Although health workers are quietly celebrating, the journey to becoming polio-free has been long and strenuous. The key has been the multilayered, weblike infrastructure of partners, donors, and health workers that make up the GPEI in India. While UNICEF works primarily on communication (posters, coordinating health workers, and informing the public), WHO provides its medical expertise, testing stool samples for possible polio cases, checking polio booths, tracking the virus, and maintaining the correct conditions for the supply of the vaccine. Rotary International, the third partner, has taken the polio campaign to an international stage, raised funds for it, and pressed public officials to make it a priority. The Bill & Melinda Gates Foundation and the Indian government round out this collaboration, along with the US Centers for Disease Control and Prevention.

The immensity of the Indian campaign can be hard to grasp. There are more than 700,000 vaccination booths in every campaign led by 2.5 million vaccinators, who have 2 million vaccine carrier bags, which are kept cool with 6.3 million ice packs. In one national polio round, more than 200 million homes were visited and more than 170 million children were vaccinated. Because of the breadth of the campaign, funding is essential. Most recently, the Gates Foundation pledged $355 million and Rotary International provided more than $200 million.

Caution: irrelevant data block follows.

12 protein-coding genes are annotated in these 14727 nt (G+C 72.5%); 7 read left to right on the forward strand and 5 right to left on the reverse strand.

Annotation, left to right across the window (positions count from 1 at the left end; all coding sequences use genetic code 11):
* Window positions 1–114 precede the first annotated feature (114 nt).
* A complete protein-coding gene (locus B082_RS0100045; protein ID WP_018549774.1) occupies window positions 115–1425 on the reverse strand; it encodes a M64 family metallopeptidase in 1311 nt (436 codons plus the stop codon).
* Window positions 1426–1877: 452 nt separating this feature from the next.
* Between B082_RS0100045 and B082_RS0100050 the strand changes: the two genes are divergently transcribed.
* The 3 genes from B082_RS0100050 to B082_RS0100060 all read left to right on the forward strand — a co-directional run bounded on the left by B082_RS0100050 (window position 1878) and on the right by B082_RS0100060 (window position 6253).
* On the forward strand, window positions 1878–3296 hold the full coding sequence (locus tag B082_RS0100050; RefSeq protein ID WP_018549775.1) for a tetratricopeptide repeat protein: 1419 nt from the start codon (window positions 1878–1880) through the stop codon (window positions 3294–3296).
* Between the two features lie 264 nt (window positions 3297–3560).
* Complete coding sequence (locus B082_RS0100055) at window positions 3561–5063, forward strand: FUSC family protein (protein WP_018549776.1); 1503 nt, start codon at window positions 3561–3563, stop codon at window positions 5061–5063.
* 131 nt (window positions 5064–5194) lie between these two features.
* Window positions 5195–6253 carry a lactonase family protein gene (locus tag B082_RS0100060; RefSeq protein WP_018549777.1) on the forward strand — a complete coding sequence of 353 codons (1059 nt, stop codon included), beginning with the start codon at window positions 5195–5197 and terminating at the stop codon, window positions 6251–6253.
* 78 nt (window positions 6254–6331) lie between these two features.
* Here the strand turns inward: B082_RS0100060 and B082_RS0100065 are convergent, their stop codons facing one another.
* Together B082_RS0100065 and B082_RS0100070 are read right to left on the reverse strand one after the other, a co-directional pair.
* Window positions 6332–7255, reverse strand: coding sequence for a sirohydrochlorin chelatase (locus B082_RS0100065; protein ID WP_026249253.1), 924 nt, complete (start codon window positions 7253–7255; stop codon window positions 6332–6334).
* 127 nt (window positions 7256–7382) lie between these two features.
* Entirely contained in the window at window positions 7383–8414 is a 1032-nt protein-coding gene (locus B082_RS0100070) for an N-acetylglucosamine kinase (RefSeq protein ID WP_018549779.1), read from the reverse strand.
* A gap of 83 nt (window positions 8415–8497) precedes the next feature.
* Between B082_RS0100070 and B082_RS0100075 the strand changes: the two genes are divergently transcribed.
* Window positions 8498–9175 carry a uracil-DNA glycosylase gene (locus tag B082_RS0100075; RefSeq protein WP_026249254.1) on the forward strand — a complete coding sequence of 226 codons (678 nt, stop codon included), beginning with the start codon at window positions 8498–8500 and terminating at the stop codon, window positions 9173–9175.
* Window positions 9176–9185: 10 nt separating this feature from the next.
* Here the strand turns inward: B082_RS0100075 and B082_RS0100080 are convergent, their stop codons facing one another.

The immensity of the Indian campaign is hard to grasp. There are 700,000 vaccination booths led by 2.5 million vaccinators, who have 2 million vaccine carrier bags, kept cool with 6.3 million ice packs.

India stands out among the other polio-endemic countries in another way: The Indian government has contributed nearly $2 billion to the effort. Government support comes from the national level—including President Pratibha Patil, who launched this year’s National Immunization Day, and Prime Minister Manmohan Singh, who opened the 2012 Rotary Polio Summit in Delhi—as well as from district-level magistrates, who participate in immunization rounds and meet with health workers for regular assessments.

Additional buy-in has come from UNICEF community mobilizers, government-sponsored ASHA (Accredited Social Health Activists) workers, local WHO staff, and religious leaders. At the microlevel, WHO staff and UNICEF workers meet regularly, exchanging information, coordinating efforts, and identifying trouble spots. The dialogue is constant, especially during immunization rounds, with debriefing sessions taking place every evening.